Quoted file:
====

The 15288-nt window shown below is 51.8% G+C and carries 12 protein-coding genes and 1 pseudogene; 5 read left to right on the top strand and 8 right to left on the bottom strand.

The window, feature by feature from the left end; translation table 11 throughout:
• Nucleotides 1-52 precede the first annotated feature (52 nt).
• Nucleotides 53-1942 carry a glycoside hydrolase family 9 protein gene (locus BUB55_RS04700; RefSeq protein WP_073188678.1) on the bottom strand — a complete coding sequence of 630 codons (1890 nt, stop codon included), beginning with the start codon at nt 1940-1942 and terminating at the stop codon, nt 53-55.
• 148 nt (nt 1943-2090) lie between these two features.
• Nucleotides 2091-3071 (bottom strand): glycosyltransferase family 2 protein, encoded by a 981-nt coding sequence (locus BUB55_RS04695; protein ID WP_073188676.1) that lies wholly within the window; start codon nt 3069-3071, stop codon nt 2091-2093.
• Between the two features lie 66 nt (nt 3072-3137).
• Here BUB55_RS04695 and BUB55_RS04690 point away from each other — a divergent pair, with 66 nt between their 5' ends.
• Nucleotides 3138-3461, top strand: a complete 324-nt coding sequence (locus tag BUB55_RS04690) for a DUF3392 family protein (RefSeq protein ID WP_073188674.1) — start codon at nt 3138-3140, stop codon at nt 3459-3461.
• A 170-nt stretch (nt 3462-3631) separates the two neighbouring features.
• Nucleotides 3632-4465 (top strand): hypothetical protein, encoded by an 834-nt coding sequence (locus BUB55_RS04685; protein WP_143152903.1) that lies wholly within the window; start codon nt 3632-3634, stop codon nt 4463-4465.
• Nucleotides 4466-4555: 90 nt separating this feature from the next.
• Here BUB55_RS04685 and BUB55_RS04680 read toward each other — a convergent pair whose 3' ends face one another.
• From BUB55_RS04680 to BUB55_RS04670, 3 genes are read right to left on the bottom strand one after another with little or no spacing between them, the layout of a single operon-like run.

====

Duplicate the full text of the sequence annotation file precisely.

The 15288-nt window shown below is 51.8% G+C and carries 12 protein-coding genes and 1 pseudogene; 5 read left to right on the top strand and 8 right to left on the bottom strand.

The window, feature by feature from the left end; translation table 11 throughout:
• Nucleotides 1-52 precede the first annotated feature (52 nt).
• Nucleotides 53-1942 carry a glycoside hydrolase family 9 protein gene (locus BUB55_RS04700; RefSeq protein WP_073188678.1) on the bottom strand — a complete coding sequence of 630 codons (1890 nt, stop codon included), beginning with the start codon at nt 1940-1942 and terminating at the stop codon, nt 53-55.
• 148 nt (nt 1943-2090) lie between these two features.
• Nucleotides 2091-3071 (bottom strand): glycosyltransferase family 2 protein, encoded by a 981-nt coding sequence (locus BUB55_RS04695; protein ID WP_073188676.1) that lies wholly within the window; start codon nt 3069-3071, stop codon nt 2091-2093.
• Between the two features lie 66 nt (nt 3072-3137).
• Here BUB55_RS04695 and BUB55_RS04690 point away from each other — a divergent pair, with 66 nt between their 5' ends.
• Nucleotides 3138-3461, top strand: a complete 324-nt coding sequence (locus tag BUB55_RS04690) for a DUF3392 family protein (RefSeq protein ID WP_073188674.1) — start codon at nt 3138-3140, stop codon at nt 3459-3461.
• A 170-nt stretch (nt 3462-3631) separates the two neighbouring features.
• Nucleotides 3632-4465 (top strand): hypothetical protein, encoded by an 834-nt coding sequence (locus BUB55_RS04685; protein WP_143152903.1) that lies wholly within the window; start codon nt 3632-3634, stop codon nt 4463-4465.
• Nucleotides 4466-4555: 90 nt separating this feature from the next.
• Here BUB55_RS04685 and BUB55_RS04680 read toward each other — a convergent pair whose 3' ends face one another.
• From BUB55_RS04680 to BUB55_RS04670, 3 genes are read right to left on the bottom strand one after another with little or no spacing between them, the layout of a single operon-like run.